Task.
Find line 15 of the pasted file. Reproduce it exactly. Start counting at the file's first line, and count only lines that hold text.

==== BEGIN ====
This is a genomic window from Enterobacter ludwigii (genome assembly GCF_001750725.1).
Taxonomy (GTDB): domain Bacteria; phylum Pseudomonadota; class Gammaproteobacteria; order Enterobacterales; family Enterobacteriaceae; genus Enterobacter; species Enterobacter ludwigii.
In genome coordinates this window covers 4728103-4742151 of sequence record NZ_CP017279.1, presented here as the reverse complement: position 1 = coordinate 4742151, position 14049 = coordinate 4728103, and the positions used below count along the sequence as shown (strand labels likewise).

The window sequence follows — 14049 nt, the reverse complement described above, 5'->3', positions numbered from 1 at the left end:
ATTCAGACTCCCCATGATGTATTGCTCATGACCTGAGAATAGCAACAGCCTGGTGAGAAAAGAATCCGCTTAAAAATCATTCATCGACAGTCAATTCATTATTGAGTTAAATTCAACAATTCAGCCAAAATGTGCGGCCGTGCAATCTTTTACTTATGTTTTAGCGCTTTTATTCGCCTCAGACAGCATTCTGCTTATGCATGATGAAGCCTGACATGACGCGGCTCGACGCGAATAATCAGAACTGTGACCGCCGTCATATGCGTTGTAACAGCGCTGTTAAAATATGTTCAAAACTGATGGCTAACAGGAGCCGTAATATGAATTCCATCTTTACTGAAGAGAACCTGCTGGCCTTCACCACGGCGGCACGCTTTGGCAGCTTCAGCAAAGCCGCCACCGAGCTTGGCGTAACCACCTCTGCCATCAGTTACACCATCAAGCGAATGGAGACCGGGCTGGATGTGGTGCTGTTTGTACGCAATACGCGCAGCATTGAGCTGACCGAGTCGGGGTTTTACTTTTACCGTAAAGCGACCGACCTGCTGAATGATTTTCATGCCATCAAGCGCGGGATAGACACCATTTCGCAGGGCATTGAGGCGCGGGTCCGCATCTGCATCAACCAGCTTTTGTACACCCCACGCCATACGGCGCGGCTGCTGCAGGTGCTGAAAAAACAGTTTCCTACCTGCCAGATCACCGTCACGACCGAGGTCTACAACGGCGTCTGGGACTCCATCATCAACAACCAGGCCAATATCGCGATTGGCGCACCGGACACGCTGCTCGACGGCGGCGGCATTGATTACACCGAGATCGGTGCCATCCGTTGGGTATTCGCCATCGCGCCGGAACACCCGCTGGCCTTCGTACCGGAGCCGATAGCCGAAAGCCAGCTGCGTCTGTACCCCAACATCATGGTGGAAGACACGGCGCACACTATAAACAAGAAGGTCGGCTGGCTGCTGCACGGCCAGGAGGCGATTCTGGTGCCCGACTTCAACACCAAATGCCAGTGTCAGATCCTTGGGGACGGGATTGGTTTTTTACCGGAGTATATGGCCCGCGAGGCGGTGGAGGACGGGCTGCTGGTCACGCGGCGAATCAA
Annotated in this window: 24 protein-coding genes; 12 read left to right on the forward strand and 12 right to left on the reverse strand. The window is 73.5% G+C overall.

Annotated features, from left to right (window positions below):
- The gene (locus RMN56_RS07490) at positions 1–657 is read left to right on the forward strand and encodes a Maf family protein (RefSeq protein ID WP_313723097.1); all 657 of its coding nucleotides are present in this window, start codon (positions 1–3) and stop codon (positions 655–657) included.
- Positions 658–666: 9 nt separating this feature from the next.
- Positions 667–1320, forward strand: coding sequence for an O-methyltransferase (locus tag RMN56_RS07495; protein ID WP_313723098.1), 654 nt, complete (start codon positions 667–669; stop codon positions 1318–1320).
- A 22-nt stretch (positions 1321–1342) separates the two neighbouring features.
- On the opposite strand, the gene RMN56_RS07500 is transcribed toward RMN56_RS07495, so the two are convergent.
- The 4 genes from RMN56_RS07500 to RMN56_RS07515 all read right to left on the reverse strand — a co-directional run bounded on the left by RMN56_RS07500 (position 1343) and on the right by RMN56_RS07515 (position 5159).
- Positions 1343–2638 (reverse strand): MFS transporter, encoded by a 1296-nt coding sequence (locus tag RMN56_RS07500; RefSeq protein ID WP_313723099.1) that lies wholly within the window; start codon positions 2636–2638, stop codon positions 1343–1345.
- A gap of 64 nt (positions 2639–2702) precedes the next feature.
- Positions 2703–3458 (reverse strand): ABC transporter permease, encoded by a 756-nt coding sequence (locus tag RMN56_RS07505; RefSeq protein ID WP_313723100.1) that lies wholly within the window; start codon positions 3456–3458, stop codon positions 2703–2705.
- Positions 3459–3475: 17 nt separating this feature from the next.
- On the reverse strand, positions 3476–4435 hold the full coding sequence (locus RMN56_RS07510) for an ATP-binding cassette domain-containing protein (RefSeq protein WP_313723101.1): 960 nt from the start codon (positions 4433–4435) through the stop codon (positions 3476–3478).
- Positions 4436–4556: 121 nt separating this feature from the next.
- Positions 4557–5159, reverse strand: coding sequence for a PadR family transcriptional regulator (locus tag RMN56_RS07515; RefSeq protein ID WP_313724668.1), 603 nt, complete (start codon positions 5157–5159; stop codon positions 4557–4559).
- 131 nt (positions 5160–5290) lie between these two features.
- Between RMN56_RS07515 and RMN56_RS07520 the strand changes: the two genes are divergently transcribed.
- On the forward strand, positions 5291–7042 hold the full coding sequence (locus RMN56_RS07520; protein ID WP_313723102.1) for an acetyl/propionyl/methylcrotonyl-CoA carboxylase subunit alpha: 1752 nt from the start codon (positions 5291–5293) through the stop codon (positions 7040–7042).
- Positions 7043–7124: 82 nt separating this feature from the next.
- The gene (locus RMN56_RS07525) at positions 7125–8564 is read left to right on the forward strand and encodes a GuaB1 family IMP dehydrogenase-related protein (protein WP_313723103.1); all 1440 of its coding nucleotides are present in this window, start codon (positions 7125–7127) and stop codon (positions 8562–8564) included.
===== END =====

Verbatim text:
- A gap of 64 nt (positions 2639–2702) precedes the next feature.